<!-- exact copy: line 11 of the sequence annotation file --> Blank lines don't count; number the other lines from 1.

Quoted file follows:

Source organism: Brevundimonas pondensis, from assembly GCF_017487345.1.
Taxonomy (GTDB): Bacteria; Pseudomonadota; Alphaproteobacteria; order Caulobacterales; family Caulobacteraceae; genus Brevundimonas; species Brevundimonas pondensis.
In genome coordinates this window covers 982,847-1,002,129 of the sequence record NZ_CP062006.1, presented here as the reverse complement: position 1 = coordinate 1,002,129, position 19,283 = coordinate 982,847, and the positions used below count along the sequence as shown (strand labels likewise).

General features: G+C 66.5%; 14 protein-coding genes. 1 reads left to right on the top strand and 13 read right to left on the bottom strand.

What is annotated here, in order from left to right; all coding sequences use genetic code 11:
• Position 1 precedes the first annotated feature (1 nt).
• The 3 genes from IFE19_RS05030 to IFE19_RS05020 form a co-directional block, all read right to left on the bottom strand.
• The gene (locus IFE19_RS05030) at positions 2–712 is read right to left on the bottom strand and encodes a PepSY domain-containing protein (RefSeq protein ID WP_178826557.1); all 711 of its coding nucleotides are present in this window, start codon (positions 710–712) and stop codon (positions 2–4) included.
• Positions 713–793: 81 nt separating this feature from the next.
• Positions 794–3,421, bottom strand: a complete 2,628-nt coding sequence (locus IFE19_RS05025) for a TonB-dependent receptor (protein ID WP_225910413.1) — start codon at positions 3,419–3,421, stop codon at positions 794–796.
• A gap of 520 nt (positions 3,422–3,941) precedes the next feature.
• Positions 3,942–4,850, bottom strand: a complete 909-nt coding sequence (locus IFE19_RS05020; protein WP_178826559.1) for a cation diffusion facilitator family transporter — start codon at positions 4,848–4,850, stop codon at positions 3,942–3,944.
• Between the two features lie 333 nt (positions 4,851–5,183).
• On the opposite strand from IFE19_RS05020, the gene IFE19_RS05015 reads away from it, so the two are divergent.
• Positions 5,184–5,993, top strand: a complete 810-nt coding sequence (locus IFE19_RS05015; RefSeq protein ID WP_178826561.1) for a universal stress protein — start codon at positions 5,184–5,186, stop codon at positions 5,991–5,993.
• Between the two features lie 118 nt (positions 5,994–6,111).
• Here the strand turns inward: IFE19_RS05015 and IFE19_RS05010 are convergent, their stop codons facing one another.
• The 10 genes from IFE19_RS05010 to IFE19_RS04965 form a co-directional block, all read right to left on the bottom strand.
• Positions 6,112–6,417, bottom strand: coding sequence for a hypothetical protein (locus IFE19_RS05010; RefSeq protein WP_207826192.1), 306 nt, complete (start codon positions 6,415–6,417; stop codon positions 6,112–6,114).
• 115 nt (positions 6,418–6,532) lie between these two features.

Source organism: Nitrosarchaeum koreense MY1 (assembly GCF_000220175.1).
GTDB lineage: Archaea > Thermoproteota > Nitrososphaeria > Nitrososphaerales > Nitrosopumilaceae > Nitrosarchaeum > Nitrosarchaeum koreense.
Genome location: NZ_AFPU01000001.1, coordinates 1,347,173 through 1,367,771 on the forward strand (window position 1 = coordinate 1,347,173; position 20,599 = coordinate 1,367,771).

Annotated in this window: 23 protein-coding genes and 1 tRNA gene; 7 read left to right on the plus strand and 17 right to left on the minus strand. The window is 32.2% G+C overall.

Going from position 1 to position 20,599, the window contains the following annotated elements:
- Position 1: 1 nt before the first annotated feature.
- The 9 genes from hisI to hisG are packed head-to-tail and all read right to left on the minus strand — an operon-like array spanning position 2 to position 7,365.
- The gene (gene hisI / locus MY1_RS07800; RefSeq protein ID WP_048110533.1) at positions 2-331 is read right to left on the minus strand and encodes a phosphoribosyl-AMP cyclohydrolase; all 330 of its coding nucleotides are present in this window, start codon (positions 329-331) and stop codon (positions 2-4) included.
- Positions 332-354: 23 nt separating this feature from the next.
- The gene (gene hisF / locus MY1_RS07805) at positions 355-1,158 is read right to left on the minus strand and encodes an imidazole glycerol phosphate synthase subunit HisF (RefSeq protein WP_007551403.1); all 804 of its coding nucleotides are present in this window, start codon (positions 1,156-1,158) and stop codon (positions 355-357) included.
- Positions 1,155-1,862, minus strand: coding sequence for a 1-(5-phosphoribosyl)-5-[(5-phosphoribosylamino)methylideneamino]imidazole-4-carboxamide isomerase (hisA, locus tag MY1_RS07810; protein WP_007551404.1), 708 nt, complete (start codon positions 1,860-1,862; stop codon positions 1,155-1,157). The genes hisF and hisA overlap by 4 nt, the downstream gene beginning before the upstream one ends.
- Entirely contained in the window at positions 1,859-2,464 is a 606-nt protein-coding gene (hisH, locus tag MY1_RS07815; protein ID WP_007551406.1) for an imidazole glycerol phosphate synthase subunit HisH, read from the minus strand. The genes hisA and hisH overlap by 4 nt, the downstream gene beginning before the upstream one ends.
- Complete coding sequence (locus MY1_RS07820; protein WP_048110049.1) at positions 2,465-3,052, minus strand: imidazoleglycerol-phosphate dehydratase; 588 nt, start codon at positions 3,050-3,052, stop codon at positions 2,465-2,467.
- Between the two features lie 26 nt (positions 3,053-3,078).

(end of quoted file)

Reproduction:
• A gap of 520 nt (positions 3,422–3,941) precedes the next feature.